I measured the x-height, line spacing, and line length in 114 scientific journals, 110 novels, and 106 A5-size brochures (210 x 148.5 mm; 8.25[inches] x 5.75[inches]).
I took all measures - x-height, line spacing, and line length - in millimeters.
First, I will present the results of the x-height and line spacing measurements.
They measured the x-height in 100 American newspapers.
A second indication that typographic guidelines and practical documents differ is that the line spacing for type with the same x-height varies considerably.
Unfortunately, it is not possible to relate the actual measures of x-height and line spacing of text to the original point sizes in which a text was specified.
I took the most frequently appearing x-height in my study, 1.60 mm (0.06[inches]), as an example.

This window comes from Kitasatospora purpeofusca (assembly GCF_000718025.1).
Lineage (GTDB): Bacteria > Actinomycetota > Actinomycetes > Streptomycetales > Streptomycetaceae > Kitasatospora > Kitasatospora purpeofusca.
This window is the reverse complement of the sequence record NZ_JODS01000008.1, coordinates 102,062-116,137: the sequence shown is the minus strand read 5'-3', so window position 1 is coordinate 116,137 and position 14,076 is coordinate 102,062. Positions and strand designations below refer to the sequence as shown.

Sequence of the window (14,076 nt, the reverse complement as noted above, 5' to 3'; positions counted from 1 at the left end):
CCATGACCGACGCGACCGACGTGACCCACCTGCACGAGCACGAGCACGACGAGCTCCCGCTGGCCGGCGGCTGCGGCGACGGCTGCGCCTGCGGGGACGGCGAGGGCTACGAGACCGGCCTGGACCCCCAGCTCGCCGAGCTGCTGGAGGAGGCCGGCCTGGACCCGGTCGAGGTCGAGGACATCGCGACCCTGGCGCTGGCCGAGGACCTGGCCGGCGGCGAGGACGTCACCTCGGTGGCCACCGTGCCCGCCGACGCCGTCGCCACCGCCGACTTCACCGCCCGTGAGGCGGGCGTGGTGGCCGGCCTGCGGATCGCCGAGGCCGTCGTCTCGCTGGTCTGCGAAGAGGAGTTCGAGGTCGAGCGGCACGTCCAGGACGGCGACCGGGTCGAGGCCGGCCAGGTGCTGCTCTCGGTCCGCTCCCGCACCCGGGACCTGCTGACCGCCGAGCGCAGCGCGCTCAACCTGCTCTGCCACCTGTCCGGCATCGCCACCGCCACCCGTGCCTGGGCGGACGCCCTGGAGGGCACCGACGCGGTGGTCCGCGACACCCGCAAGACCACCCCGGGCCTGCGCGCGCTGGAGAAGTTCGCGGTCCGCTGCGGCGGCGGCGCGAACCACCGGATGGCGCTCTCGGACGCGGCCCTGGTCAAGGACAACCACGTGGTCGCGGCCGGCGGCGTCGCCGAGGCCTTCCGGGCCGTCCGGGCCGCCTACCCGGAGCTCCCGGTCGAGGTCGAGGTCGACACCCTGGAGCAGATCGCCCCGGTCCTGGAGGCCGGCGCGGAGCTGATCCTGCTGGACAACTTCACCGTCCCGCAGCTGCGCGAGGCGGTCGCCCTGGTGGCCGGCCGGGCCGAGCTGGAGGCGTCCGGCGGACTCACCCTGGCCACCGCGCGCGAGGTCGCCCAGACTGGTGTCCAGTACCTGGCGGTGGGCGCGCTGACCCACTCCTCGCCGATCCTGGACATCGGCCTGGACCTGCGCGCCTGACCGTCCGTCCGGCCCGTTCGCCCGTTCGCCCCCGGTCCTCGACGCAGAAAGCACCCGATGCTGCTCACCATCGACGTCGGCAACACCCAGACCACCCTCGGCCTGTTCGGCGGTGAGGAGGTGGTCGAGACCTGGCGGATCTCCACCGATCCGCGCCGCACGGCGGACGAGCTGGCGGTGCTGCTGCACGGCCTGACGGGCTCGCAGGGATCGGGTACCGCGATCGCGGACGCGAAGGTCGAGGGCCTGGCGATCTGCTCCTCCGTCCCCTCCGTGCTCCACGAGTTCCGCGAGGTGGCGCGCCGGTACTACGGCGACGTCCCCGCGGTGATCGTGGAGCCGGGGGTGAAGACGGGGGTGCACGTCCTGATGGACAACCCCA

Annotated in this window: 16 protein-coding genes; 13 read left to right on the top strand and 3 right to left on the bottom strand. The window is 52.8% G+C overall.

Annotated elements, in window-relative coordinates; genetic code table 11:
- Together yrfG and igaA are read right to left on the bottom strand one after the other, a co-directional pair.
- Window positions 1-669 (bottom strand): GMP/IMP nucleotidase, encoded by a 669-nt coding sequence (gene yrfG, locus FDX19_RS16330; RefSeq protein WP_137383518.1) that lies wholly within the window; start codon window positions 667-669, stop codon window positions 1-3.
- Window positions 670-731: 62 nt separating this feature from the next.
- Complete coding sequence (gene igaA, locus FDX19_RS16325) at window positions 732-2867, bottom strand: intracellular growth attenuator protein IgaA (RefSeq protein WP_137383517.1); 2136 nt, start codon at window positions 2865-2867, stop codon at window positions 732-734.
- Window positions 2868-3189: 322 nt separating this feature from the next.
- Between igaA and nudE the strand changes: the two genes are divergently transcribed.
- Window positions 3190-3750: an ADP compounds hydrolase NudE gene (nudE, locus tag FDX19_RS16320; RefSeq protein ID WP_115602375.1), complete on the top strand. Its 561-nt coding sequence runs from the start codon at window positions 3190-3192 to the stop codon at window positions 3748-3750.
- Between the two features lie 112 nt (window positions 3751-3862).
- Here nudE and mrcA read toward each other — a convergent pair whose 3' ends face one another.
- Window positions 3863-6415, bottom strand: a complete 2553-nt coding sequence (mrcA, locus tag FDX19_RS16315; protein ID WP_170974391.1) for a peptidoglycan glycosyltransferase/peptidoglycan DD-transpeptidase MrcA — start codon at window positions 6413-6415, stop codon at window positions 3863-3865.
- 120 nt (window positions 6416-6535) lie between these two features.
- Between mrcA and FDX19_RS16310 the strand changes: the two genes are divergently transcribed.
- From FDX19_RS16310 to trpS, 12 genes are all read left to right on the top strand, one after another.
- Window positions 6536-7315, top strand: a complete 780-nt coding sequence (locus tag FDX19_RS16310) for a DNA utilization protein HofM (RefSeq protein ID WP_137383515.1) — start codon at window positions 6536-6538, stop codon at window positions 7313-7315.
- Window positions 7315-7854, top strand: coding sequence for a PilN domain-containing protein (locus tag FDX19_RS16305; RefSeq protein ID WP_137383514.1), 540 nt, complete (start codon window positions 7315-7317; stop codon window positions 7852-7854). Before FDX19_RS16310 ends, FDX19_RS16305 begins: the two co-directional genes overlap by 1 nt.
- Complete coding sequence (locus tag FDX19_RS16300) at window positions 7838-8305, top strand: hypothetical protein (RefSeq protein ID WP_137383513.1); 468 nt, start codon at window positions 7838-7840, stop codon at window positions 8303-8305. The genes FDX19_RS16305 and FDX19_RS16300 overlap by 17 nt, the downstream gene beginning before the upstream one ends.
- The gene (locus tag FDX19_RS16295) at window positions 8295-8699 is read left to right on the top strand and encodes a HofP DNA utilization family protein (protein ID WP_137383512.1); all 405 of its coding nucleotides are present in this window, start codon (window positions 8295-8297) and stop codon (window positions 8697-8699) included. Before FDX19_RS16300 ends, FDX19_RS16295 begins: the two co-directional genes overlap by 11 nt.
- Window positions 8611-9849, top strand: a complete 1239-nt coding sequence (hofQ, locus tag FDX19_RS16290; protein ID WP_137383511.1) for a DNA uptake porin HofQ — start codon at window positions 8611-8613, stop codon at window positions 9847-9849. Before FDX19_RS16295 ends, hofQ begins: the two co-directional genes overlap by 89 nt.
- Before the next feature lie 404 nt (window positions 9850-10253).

Table 1 shows that type with an x-height of 1.60 mm (0.06[inches]) and a line spacing of 4.25 mm (0.167[inches]) could have a body height between 7.1 points (Didot) and 11.4 points (pica).
It might be the case that the range of 1.30 mm to 1.90 mm for the x-height is similar to the range of 8-14 points body height.
Figure 7 shows a scatter plot of the relationship between x-height and line length in 110 novels.
The variation in line length for type with the same x-height is large.